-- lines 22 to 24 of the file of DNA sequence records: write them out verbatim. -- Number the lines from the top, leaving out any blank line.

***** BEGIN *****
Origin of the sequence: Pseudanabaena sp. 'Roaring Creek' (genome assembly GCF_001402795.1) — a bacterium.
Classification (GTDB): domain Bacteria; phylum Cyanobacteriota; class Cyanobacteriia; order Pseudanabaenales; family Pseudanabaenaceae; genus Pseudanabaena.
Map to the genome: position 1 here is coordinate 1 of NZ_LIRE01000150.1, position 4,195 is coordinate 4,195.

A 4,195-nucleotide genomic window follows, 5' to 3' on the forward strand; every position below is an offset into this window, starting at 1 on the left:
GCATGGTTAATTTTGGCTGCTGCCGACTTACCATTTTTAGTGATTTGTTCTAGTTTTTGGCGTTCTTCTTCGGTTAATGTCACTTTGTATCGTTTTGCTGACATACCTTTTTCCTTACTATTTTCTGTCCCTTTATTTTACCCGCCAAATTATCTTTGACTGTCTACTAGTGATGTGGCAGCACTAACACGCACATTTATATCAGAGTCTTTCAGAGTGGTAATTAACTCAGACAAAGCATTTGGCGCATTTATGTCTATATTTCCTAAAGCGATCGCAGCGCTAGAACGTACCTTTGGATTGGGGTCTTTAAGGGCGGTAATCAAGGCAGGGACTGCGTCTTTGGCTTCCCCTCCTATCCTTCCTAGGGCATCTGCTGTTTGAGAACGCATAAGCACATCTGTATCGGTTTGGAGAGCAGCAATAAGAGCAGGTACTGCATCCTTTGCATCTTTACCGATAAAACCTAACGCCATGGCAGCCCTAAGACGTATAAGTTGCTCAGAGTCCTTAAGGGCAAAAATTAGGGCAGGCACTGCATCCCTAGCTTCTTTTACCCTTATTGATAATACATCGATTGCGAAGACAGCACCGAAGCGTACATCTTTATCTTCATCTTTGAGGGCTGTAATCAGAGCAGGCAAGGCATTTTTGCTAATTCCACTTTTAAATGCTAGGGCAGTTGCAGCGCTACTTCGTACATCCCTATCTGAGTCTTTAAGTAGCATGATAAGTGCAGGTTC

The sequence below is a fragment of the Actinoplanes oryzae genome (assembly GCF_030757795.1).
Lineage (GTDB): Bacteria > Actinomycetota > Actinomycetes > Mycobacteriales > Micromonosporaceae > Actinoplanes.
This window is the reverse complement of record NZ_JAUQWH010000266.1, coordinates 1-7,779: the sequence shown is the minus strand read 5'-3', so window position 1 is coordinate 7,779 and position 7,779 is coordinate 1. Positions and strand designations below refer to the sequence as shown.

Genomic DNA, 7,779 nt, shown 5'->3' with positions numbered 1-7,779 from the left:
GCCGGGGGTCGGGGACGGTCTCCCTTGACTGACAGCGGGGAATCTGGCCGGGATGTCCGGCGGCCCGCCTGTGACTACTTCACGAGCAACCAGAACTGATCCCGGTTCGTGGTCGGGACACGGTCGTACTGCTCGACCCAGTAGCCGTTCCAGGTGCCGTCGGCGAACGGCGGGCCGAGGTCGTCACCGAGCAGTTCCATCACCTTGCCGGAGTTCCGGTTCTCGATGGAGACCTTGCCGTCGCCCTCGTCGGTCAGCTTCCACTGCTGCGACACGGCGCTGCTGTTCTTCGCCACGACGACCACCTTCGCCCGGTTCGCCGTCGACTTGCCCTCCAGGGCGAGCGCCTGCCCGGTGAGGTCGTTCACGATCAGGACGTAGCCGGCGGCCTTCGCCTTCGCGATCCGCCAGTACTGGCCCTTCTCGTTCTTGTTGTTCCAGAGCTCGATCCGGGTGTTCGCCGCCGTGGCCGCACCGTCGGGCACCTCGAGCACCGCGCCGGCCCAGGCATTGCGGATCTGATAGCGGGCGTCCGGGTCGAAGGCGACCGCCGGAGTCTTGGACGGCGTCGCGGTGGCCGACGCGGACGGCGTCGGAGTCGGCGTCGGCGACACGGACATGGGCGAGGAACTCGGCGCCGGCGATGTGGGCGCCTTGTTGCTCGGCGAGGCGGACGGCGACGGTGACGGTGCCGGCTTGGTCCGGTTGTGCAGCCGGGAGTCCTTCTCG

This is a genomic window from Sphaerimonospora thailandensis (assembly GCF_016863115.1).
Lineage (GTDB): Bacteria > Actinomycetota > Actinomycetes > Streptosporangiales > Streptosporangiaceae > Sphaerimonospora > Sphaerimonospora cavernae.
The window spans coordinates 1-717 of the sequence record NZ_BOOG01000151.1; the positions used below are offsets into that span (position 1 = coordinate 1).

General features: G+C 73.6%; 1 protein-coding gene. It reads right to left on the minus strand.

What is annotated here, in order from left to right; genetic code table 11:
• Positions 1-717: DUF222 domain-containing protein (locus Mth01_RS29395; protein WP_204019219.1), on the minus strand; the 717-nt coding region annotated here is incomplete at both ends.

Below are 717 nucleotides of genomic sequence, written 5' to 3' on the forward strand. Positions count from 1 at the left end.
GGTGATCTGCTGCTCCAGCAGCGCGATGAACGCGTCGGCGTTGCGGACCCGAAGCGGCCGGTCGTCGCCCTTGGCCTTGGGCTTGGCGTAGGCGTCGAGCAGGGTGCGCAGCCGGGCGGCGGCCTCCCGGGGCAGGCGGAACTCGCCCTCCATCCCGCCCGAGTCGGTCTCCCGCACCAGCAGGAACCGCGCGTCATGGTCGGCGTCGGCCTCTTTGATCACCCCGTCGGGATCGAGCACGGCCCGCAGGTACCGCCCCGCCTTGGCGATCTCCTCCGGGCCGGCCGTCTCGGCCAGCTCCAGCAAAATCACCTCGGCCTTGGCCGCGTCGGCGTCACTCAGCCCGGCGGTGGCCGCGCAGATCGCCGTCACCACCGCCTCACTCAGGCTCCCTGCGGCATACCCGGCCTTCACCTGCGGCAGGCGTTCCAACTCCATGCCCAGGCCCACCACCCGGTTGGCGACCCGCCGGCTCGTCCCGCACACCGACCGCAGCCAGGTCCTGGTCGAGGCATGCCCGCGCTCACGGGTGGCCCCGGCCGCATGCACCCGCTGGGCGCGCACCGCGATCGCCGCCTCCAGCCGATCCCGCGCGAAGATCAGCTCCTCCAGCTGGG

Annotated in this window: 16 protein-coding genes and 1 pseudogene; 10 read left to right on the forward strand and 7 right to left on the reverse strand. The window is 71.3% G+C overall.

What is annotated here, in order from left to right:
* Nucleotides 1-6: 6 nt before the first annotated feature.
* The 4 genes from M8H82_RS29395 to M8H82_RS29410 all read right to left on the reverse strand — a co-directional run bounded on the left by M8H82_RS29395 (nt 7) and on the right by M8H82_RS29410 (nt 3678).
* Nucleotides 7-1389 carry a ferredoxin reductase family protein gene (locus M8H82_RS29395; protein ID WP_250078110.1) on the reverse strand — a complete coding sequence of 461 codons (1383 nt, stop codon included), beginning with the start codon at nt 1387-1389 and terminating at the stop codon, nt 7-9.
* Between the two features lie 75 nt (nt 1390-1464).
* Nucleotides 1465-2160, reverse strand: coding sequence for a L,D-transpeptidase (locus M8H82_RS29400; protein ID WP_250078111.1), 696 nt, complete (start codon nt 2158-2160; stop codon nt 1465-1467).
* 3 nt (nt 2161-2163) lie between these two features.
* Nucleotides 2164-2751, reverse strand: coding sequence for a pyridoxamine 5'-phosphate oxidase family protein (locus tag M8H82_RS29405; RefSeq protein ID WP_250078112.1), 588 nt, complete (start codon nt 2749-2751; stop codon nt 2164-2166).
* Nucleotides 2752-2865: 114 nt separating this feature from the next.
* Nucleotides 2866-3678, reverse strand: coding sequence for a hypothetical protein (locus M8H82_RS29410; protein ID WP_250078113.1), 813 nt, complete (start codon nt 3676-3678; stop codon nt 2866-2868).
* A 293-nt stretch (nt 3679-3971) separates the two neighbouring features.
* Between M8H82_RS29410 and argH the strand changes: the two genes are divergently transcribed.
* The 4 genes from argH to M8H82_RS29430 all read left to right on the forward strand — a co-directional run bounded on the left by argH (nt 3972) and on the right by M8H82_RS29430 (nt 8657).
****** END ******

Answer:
* The 4 genes from M8H82_RS29395 to M8H82_RS29410 all read right to left on the reverse strand — a co-directional run bounded on the left by M8H82_RS29395 (nt 7) and on the right by M8H82_RS29410 (nt 3678).
* Nucleotides 7-1389 carry a ferredoxin reductase family protein gene (locus M8H82_RS29395; protein ID WP_250078110.1) on the reverse strand — a complete coding sequence of 461 codons (1383 nt, stop codon included), beginning with the start codon at nt 1387-1389 and terminating at the stop codon, nt 7-9.
* Between the two features lie 75 nt (nt 1390-1464).